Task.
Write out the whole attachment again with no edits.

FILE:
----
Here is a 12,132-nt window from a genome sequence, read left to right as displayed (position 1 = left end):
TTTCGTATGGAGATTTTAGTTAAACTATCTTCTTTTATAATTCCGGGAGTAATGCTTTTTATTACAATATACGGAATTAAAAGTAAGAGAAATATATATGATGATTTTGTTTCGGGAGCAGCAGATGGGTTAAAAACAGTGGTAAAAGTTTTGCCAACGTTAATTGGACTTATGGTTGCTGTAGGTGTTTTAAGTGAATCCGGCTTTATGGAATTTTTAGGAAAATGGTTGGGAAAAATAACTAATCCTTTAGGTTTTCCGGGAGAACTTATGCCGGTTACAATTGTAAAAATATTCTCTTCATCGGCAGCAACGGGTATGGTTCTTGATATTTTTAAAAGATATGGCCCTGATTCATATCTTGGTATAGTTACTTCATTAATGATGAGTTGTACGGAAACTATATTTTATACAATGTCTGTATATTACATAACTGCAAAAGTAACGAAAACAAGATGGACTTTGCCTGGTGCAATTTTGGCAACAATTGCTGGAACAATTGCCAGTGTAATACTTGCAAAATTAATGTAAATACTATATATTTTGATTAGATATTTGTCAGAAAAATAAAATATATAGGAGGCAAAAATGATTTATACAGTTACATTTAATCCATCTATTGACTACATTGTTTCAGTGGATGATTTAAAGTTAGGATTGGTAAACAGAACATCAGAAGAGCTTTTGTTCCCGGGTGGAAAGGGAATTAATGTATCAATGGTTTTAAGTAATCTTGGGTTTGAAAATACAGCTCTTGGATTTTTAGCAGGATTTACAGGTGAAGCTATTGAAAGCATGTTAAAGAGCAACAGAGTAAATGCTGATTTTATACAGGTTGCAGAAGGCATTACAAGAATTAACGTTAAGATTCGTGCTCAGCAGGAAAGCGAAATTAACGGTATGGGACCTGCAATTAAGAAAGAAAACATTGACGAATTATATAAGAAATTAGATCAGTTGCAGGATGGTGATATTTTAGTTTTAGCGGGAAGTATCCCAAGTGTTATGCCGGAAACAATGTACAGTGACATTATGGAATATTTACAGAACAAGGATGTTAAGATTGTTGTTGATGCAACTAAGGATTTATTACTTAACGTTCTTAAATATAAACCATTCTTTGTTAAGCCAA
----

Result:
Here is a 12,132-nt window from a genome sequence, read left to right as displayed (position 1 = left end):
TTTCGTATGGAGATTTTAGTTAAACTATCTTCTTTTATAATTCCGGGAGTAATGCTTTTTATTACAATATACGGAATTAAAAGTAAGAGAAATATATATGATGATTTTGTTTCGGGAGCAGCAGATGGGTTAAAAACAGTGGTAAAAGTTTTGCCAACGTTAATTGGACTTATGGTTGCTGTAGGTGTTTTAAGTGAATCCGGCTTTATGGAATTTTTAGGAAAATGGTTGGGAAAAATAACTAATCCTTTAGGTTTTCCGGGAGAACTTATGCCGGTTACAATTGTAAAAATATTCTCTTCATCGGCAGCAACGGGTATGGTTCTTGATATTTTTAAAAGATATGGCCCTGATTCATATCTTGGTATAGTTACTTCATTAATGATGAGTTGTACGGAAACTATATTTTATACAATGTCTGTATATTACATAACTGCAAAAGTAACGAAAACAAGATGGACTTTGCCTGGTGCAATTTTGGCAACAATTGCTGGAACAATTGCCAGTGTAATACTTGCAAAATTAATGTAAATACTATATATTTTGATTAGATATTTGTCAGAAAAATAAAATATATAGGAGGCAAAAATGATTTATACAGTTACATTTAATCCATCTATTGACTACATTGTTTCAGTGGATGATTTAAAGTTAGGATTGGTAAACAGAACATCAGAAGAGCTTTTGTTCCCGGGTGGAAAGGGAATTAATGTATCAATGGTTTTAAGTAATCTTGGGTTTGAAAATACAGCTCTTGGATTTTTAGCAGGATTTACAGGTGAAGCTATTGAAAGCATGTTAAAGAGCAACAGAGTAAATGCTGATTTTATACAGGTTGCAGAAGGCATTACAAGAATTAACGTTAAGATTCGTGCTCAGCAGGAAAGCGAAATTAACGGTATGGGACCTGCAATTAAGAAAGAAAACATTGACGAATTATATAAGAAATTAGATCAGTTGCAGGATGGTGATATTTTAGTTTTAGCGGGAAGTATCCCAAGTGTTATGCCGGAAACAATGTACAGTGACATTATGGAATATTTACAGAACAAGGATGTTAAGATTGTTGTTGATGCAACTAAGGATTTATTACTTAACGTTCTTAAATATAAACCATTCTTTGTTAAGCCAA